Wednesday, October 19, 2016

So, you want to become an Omni Channel Retailer!

The latest buzz word that I am asked about in various forums is Omni Channel and how a retailer can become one. In many cases the understanding of what Omni Channel Retailing is very hazy. In a few cases this is considered to represent a seamless shopper experience across the physical, online and mobile access points of any retailer.

Some of the successful examples of Omni Channel retailing being showcased is more about such a seamless experience. For example, Apple has linked their mobile app to their store and vice versa. The app can be used to book service appointments, order products, etc., and the integration helps the shopper get alerts when they are near a store, receive targeted messages, etc. Carrefour has simplified this by enabling the shoppers to place online orders by voice or scan. Once the order is complete, the same can be delivered or picked up from a store. Several other retailers are experimenting with technology such as electronic tags, Near Field Communication (NFC), etc.

However I feel that all these are more about a superior multi channel approach to retailing. Multi channel retailing is when both online and offline options can be accessed by the shoppers and there is some extent of integration between the two. Omni Channel would ideally be the next step forward where such integration between offline and online access becomes seamless. 

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The key word in this context is - seamless and that cannot be limited to only the information gathering/ sharing or shopper interface. Shopping is after all about purchasing physical products and unless the physical dimension of shopping becomes seamlessly integrated across physical, online and mobile.

Omni channel retail should be defined by the acronym BAFARA. This stands for Buy Anywhere, Fulfill Anywhere and Return/ Replace Anywhere.

Most of the current examples tend to focus on the “BAFA” part whereas this is an incomplete value proposition from a shopper’s perceptive. One point of view is that the extensive analytics and shopper profiling that is done would enable retailers to deliver the exact requirements of any shopper. The logic is that, therefore the need for return or replacement would not exist. Hence the focus on “BAFA” is good enough for creating a Omni Channel offering. 

As someone who understands shopper behavior and expectations I do not think that this would be acceptable to shoppers. Whether they actually return or replace any product purchased or not, they would like to have that option available to them at any given time.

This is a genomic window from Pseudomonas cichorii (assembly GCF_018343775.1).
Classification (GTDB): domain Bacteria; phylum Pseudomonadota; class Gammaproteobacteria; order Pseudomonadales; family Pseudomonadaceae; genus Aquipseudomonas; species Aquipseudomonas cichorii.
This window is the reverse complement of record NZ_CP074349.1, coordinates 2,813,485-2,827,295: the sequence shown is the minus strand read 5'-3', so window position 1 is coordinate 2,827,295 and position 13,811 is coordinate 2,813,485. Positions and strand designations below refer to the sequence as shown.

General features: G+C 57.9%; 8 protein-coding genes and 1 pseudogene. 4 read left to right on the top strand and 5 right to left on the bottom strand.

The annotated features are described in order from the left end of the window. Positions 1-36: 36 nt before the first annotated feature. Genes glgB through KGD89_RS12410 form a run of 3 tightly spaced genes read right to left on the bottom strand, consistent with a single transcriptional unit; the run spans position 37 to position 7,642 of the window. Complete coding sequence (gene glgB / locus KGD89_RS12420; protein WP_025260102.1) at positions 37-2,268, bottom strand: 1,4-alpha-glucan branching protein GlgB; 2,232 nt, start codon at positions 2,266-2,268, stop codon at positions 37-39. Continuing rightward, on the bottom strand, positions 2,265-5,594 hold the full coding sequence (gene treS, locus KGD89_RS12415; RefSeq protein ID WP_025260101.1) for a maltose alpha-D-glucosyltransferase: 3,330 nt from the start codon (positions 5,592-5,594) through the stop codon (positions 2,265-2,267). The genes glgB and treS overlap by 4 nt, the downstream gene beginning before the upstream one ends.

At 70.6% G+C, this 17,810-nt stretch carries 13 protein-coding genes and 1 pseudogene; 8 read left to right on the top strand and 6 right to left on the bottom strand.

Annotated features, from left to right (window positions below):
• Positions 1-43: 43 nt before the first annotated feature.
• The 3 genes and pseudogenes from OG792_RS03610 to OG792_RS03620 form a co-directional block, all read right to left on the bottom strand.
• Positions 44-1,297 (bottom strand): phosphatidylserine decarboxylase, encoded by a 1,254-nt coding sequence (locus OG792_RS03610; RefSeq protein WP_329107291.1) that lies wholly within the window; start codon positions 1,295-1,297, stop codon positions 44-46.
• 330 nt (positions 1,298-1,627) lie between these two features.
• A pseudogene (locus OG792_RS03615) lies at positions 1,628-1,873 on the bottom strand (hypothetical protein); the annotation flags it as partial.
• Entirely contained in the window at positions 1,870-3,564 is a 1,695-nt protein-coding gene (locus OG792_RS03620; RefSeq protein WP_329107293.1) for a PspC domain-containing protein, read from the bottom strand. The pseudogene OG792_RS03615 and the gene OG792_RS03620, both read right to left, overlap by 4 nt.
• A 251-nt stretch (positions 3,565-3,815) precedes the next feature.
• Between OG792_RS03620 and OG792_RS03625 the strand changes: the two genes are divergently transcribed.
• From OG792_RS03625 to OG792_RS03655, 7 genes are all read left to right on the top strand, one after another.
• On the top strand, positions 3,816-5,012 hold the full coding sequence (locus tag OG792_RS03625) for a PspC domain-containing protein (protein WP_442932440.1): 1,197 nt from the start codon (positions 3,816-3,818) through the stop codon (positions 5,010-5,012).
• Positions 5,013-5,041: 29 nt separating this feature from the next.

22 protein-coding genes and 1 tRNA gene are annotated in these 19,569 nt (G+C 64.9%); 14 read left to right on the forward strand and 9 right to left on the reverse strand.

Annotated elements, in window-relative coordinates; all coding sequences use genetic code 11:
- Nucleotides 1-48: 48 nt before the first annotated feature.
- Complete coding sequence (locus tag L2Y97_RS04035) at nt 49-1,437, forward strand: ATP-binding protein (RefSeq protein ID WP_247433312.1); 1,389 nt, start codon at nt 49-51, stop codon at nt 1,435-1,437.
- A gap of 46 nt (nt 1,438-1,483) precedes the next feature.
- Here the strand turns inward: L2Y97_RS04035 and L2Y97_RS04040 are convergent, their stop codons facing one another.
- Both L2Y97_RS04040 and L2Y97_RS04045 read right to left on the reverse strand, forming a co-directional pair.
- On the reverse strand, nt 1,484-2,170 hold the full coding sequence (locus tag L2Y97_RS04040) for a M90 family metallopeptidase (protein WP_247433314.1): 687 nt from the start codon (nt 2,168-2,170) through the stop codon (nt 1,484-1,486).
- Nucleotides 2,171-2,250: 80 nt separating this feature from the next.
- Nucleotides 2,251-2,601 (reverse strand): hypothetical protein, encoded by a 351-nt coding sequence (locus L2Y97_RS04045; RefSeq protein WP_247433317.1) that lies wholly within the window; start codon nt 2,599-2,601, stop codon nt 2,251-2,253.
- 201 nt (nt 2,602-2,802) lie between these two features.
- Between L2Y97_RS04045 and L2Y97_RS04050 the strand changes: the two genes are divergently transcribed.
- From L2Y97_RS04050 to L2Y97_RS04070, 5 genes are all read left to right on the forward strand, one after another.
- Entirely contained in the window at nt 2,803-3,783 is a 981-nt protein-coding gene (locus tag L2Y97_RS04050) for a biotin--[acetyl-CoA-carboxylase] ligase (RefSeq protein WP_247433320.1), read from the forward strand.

An ideal Omni Channel experience offering BAFARA would play out somewhat like this;

I am leaving office and suddenly remember that I was supposed to purchase a few items as guests are expected at home in the evening. Thankful for having remembered I place an order for these items on the mobile app and select the option for a store pick up. Since I have paid for the same, these are available for immediate pick up and I don’t even have to park my car. I reach home with the purchases only to find that a few products need to be returned. Since I am logged into my home computer, I access my shopping history online and place a request for the return of these products. Since I am travelling the next day, I select the pickup from home option for the return. 

I bought the items on my mobile, picked it up from the store and would be returning it from my home. BAFARA essentially means the convenience of being able to shop in this manner with various permutation and combinations. That would truly be Omni Channel retail.

Sounds simple enough but it is not so and the challenges start mounting if one were to truly deliver the BAFARA value proposition. 

The primary challenge and to some extent becomes a constraint is with regard to the organizational structure and management mindset. In a scenario where offline and online channels are treated as separate business units with independent deliverables as also responsibilities, they become competitors. This is a significant bottleneck in the journey to becoming an Omni Channel retailer.

There are several other strategic as also operational challenges which have constrained most of the Omni Channel initiatives to remain restricted to BAFA instead of offering BAFARA. I shall detail the key challenge with some ideas with regard to the same in another post.

In summary all I would say is that Omni Channel is not about technology and data alone. It is equally about physical products and owning the shopper experience, end to end. This holistic experience cannot be restricted to BAFA and must encompass BAFARA. Till that is clearly and very well defined as also executed, experiments in the Omni Channel space would remain just experiments.

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